Interested in starting your own entrepreneurial journey but unsure what to expect? Then read up on our interview with Roger Bowles, Owner of Texas Dirt 2 Adventure Training, located in Clifton, TX, USA.

What's your business, and who are your customers?

We provide basic dirt bike training and basic adventure motorcycle training to riders new to off-road riding. The primary dirtbike school is for riders from 6 and up. Adventure motorcycle training is for riders with a motorcycle license but limited or no experience off-road. We also offer the "Dirt Dobbies" experience for young riders ages 4–6 on the Yamaha PW-50. This is a 2-hour course on a small training dirt bike.

Tell us about yourself

I'm a long-time street motorcycle coach, a lifetime motorcycle rider, and a full-time instructor at a technical college in Texas. My motorcycle business has grown over the years from working for other companies such as Harley Davidson teaching the introductory street rider course (which I still teach on occasional weekends) to opening a part-time business teaching an intermediate street-riding course and the dirt bike course.

This was/is Better Rider Motorcycle Training. Texas Dirt 2 Adventure Training spun off the Better Rider Motorcycle Training company because of the increased demand for dirt bike and Adventure Motorcycle Training.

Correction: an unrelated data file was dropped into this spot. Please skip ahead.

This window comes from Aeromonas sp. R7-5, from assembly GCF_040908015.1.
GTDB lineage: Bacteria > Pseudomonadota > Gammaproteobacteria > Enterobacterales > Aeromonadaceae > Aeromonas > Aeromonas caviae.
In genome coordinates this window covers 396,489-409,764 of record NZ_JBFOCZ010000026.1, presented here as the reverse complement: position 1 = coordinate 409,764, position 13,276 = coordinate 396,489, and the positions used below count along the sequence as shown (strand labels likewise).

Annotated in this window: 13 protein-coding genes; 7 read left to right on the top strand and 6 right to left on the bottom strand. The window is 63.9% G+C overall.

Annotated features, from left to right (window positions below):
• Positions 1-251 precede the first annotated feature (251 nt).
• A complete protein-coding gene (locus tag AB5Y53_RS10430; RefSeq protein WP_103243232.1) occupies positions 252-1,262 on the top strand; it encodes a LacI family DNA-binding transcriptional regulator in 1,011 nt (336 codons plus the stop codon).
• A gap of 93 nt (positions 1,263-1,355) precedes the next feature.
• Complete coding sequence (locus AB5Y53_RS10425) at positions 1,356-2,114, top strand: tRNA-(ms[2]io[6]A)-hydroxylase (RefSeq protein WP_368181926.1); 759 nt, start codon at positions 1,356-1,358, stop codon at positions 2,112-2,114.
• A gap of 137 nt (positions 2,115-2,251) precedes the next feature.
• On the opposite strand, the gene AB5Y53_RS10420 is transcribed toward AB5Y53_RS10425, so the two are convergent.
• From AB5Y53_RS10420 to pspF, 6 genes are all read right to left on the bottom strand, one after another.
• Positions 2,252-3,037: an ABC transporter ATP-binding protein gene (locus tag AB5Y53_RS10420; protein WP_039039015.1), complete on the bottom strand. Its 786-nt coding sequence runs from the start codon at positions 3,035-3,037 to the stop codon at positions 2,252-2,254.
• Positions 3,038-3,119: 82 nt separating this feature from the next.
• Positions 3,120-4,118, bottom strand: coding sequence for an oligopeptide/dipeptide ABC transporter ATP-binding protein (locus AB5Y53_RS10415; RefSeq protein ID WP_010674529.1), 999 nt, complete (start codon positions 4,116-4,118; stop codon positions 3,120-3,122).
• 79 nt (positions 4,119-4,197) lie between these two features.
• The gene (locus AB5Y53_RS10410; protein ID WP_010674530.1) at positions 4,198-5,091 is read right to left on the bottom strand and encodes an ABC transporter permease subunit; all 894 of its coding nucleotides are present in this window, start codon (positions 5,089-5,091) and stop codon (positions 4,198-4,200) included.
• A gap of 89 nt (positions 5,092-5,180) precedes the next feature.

What's your biggest accomplishment as a business owner?

My biggest accomplishment has been purchasing my property to do this training in Jonesboro, Texas. In the past, I had to pay other landowners to use their property for the training. Now, I have 9.25 acres of my own, which is used almost every weekend.

What's one of the hardest things that come with being a business owner?

Right now, it is the only instructor. I am the sole instructor in the business, and I desperately need to find another qualified instructor; the qualification process is expensive and intimidating.

What are the top tips you'd give to anyone looking to start, run and grow a business today?

  1. Make sure it is something you like to do.
  2. Be ready to struggle while investing in the business for the first few years.
  3. Network and ask questions.

Where can people find you and your business?


If you like what you've read here and have your own story as a solo or small business entrepreneur that you'd like to share, then please answer these interview questions. We'd love to feature your journey on these pages.

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